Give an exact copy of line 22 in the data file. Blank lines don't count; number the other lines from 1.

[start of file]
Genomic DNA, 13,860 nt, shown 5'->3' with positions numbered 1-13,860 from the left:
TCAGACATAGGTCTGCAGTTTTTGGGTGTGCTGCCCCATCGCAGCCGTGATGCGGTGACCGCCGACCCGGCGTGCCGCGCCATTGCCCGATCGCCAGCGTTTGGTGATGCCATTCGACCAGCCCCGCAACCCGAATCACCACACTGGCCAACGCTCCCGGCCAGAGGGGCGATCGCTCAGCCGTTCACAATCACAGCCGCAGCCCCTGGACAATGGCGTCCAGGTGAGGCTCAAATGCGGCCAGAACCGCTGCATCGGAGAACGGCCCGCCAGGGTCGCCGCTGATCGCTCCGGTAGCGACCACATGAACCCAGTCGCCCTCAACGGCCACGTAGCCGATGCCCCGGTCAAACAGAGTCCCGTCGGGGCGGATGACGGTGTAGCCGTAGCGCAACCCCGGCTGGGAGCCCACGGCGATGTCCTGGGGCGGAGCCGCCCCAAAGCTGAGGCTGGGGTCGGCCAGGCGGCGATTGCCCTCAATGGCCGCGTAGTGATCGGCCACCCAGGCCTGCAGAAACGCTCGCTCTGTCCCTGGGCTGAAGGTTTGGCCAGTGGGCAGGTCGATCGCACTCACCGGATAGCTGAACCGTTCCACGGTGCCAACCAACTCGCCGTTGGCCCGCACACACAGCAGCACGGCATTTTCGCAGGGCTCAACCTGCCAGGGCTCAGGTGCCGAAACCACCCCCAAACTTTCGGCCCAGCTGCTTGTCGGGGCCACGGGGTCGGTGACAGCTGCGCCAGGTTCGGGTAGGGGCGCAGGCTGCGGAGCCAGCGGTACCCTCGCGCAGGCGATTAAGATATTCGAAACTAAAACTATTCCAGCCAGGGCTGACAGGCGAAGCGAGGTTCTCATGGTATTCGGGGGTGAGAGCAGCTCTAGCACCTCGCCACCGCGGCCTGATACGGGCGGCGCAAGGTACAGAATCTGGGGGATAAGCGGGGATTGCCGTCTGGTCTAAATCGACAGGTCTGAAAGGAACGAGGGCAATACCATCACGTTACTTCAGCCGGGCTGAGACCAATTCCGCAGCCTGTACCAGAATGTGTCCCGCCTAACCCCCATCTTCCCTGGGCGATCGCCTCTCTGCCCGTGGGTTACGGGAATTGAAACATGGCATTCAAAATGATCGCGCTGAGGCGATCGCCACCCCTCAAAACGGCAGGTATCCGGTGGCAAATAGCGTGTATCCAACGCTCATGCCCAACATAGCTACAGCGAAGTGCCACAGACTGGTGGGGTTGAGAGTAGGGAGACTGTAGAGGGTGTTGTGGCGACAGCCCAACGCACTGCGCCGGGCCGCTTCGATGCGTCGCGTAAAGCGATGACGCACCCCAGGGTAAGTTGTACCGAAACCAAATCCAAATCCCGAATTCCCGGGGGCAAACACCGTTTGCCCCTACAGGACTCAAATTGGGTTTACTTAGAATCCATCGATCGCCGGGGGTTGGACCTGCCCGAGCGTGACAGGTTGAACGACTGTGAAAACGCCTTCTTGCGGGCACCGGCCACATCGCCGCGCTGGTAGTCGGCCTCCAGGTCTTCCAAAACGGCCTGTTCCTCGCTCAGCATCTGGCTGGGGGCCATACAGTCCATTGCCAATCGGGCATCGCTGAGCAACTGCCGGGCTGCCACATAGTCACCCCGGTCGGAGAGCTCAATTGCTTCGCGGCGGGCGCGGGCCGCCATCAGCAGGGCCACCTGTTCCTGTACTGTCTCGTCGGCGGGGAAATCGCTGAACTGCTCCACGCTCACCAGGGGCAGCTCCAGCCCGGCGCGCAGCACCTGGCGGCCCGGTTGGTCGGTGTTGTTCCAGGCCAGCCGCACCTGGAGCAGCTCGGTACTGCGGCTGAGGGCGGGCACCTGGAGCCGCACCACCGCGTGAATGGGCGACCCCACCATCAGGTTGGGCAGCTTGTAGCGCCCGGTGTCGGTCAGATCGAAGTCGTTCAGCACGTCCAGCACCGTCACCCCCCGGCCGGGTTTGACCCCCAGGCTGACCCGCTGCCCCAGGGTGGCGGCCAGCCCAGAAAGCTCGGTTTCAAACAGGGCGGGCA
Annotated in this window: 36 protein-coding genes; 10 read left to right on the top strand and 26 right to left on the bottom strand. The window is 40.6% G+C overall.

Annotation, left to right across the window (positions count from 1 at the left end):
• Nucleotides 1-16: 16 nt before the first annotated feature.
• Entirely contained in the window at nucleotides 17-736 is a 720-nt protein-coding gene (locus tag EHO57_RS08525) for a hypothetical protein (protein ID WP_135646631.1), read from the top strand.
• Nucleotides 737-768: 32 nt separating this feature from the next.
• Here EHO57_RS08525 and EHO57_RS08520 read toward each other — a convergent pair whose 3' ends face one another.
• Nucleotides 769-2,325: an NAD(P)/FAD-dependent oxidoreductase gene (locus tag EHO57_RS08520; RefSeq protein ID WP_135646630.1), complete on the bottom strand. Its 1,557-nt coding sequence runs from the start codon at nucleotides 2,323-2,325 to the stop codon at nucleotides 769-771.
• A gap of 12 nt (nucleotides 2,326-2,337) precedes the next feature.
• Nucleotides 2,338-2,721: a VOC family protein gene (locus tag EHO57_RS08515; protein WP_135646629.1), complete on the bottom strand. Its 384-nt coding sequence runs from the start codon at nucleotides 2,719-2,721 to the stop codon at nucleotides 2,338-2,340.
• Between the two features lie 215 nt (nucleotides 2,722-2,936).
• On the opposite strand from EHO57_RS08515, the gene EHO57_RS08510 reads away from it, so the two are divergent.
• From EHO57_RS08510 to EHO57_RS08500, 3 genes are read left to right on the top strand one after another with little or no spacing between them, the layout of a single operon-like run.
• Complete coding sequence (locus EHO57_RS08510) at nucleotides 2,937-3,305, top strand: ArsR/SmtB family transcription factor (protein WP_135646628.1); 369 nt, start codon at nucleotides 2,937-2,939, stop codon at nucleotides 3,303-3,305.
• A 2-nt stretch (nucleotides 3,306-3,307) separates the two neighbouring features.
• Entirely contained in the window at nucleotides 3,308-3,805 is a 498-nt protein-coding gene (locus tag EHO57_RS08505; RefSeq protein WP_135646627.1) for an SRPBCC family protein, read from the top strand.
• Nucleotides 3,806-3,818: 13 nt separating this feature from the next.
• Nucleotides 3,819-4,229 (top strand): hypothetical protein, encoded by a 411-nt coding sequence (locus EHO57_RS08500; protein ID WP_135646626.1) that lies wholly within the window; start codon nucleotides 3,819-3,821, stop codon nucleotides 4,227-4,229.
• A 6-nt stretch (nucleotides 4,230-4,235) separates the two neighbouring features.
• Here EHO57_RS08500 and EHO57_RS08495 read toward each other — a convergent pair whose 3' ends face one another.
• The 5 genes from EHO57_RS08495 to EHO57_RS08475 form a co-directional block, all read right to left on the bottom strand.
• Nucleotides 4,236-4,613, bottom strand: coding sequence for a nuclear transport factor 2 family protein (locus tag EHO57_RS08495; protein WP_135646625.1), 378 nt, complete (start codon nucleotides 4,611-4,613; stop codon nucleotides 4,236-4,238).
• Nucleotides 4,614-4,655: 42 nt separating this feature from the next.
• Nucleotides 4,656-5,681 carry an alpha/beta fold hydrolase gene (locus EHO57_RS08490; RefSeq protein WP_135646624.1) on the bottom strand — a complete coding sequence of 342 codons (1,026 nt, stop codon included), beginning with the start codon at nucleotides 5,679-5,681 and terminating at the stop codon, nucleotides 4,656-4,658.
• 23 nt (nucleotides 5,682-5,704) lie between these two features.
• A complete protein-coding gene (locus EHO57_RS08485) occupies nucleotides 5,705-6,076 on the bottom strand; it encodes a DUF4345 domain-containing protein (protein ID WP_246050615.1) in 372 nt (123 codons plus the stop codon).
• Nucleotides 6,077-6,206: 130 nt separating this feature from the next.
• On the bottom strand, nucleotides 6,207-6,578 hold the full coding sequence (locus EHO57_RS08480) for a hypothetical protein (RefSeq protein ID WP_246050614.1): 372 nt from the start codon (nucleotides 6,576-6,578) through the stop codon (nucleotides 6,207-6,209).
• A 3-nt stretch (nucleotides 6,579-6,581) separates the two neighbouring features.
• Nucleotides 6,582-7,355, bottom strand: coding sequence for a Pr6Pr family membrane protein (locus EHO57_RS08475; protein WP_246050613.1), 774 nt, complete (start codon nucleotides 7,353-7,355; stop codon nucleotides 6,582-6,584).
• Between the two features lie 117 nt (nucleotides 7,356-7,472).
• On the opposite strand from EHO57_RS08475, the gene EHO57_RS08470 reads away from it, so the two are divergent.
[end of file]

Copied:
• The 5 genes from EHO57_RS08495 to EHO57_RS08475 form a co-directional block, all read right to left on the bottom strand.